Michael Blake (photo credit: Andrée Lanthier)
Sidemart at Segal examines issues and offers entertainment
by Chris Lane
We all know that working for the military can take over your life. And that they are always watching you. Or is it the Soviets who are watching you? Scientific Americans, by Canadian playwright John Mighton, presents numerous questions and possible answers in a sharp, witty and multifaceted depiction of a young scientist getting drawn into the harsh world of American military research.
...there are plenty of subtle hints that there is some chilling form of external control.
Trent Pardy plays Jim, a likable and naïve physicist who lands a job doing research at a military base. While it initially appears that he has enough freedom to choose what kinds of projects he works on, he inevitably winds up involved in the development of a weapon. As his job increasingly consumes his time and energy, his already-strained relationship with his fiancée Carol, an academic played by the vivacious Julia Course, turns sour when she learns about this new development. The play is largely about Jim struggling to balance his work, his morals, and his relationship with Carol, without losing himself along the way.
The piece presents some very interesting themes, such as the power of ideas conflicting with the ethics of choosing to pursue or quash the more dangerous of one’s ideas. Paranoia is another major theme of this piece, as Jim encounters people who question the personal agency and choice of military workers and of citizens of the modern world in general, and there are plenty of subtle hints that there is some chilling form of external control. The one mouthpiece of military authority is the ranking officer who oversees Jim’s work, portrayed by Michael Blake, who skillfully comes across as so jovial and personable that it is worrisome.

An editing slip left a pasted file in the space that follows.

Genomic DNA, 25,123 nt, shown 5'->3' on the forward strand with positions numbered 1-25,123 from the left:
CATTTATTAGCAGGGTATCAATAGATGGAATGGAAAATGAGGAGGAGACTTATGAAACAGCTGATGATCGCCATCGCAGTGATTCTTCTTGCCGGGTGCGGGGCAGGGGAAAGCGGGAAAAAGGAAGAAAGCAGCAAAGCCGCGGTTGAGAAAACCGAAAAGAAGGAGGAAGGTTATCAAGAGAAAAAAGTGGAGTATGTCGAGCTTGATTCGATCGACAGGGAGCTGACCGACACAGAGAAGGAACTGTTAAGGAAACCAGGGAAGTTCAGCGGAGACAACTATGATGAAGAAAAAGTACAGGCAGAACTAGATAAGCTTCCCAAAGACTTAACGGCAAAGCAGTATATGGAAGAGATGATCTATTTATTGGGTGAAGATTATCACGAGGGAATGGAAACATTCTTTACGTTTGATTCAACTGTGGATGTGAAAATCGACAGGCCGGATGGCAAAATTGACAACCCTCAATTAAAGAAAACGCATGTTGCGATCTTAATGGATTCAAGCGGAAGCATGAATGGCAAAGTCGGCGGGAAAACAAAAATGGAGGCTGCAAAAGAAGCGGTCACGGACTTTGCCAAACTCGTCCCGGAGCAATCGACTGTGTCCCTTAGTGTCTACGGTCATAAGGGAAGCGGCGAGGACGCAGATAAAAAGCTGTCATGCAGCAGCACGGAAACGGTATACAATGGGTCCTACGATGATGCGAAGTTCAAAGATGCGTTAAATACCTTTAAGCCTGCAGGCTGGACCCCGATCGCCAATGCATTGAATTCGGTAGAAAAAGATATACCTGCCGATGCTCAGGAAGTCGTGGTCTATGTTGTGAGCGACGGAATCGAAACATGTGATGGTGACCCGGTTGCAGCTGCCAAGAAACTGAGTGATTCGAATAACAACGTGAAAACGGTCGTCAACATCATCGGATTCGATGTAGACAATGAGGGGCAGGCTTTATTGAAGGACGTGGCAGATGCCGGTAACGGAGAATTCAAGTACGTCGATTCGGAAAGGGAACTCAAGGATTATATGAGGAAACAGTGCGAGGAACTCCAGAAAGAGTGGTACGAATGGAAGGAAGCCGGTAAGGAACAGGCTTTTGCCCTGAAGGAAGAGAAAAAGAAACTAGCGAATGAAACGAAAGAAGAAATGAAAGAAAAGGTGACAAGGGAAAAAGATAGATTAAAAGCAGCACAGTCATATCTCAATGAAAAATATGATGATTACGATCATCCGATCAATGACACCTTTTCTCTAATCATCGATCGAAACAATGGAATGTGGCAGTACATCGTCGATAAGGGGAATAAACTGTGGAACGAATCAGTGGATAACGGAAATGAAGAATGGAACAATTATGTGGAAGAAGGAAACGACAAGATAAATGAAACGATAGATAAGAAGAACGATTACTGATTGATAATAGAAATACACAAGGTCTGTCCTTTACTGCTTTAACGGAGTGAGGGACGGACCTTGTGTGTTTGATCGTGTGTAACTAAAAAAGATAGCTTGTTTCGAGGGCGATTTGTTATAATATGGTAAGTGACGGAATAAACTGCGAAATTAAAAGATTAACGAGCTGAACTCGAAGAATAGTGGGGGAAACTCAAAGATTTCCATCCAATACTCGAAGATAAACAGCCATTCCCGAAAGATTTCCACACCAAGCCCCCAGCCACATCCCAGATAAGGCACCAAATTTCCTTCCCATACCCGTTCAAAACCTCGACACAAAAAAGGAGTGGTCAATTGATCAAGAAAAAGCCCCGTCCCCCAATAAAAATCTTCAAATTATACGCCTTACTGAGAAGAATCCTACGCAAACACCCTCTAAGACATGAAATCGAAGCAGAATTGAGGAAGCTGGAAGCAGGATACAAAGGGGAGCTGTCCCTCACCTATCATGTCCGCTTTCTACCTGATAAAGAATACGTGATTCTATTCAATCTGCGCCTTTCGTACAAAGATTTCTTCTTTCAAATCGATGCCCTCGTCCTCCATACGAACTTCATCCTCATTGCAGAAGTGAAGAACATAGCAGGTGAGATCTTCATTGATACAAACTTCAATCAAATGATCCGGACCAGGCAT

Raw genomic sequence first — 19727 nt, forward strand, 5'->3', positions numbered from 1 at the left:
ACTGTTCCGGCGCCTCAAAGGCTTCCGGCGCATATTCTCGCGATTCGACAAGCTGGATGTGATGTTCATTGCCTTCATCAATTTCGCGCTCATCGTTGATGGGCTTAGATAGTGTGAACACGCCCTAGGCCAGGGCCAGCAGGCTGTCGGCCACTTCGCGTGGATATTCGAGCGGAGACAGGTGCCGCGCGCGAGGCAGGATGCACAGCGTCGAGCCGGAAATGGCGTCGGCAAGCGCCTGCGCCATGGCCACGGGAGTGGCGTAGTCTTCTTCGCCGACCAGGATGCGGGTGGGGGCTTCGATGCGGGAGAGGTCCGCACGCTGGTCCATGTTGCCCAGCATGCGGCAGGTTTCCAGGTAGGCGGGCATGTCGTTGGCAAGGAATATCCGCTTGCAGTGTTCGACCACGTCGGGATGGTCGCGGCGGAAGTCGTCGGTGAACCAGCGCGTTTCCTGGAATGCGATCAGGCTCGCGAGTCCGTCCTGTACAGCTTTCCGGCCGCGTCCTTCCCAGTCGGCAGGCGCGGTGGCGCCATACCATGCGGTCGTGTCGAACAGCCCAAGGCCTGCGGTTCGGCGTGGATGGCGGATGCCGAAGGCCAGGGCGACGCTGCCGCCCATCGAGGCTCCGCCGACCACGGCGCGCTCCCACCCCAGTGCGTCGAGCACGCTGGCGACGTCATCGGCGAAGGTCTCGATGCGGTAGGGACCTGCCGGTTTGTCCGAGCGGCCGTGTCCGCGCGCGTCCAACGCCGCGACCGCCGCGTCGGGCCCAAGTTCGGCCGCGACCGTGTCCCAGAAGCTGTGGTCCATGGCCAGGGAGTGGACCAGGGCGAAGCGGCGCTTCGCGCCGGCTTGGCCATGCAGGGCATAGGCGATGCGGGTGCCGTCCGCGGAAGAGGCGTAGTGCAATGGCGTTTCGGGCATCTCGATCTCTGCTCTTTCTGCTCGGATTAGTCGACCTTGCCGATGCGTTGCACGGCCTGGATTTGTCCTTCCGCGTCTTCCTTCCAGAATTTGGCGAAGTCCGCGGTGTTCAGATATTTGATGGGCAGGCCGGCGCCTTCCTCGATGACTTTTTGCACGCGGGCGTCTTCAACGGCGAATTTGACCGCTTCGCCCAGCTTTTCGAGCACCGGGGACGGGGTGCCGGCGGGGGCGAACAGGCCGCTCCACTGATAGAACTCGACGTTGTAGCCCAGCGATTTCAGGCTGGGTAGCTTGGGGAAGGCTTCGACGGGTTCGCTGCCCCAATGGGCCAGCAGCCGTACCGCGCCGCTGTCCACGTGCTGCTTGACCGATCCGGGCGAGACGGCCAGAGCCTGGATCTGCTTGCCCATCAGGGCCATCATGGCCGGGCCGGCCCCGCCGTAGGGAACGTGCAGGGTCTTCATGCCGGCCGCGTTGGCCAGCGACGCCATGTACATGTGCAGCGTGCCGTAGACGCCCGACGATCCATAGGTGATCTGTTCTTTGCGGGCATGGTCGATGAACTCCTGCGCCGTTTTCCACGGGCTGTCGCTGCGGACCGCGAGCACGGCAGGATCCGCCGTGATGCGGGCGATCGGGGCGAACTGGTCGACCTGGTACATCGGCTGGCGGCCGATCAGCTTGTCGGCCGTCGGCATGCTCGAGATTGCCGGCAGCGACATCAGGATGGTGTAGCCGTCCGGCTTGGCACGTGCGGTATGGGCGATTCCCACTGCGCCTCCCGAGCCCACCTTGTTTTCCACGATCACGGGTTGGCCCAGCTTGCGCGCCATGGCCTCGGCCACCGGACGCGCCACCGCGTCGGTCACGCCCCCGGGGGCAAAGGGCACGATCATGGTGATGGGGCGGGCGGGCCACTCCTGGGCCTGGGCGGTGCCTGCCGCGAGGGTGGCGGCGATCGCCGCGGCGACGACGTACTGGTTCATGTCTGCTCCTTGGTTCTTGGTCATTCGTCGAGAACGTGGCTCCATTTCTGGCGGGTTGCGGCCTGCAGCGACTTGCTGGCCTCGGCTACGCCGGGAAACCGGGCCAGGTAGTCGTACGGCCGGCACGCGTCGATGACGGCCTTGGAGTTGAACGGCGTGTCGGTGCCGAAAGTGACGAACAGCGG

Scientific Americans is a play designed to make the viewer think, and Graham Cuthbertson is a pleasure to watch as Bill, the Freudian army psychologist who pleasantly helps the audience do their thinking. The playwright has some particularly shrewd insights that Bill cheerfully shares in these enjoyable monologues that are interspersed throughout the play. In keeping with Freudian thinking, the play includes some interactions between Jim and his emotionally distant mother. Susan Bain just about steals the show in these scenes that are both poignant and at times bitingly funny.
To depict the stark military environment, the Segal Centre’s main stage has been impressively transformed into a modern, grey workspace complete with seemingly automatic sliding stage doors. The minimalist use of video projection is particularly effective at complementing the furniture to set the stage for each scene. The sound design, which would suit a science fiction movie, is also very fitting.
Scientific Americans is being presented at the Segal Centre in association with the up-and-coming Sidemart Theatrical Grocery, and is directed by Sidemart’s own Andrew Shaver. The show runs until February 26th.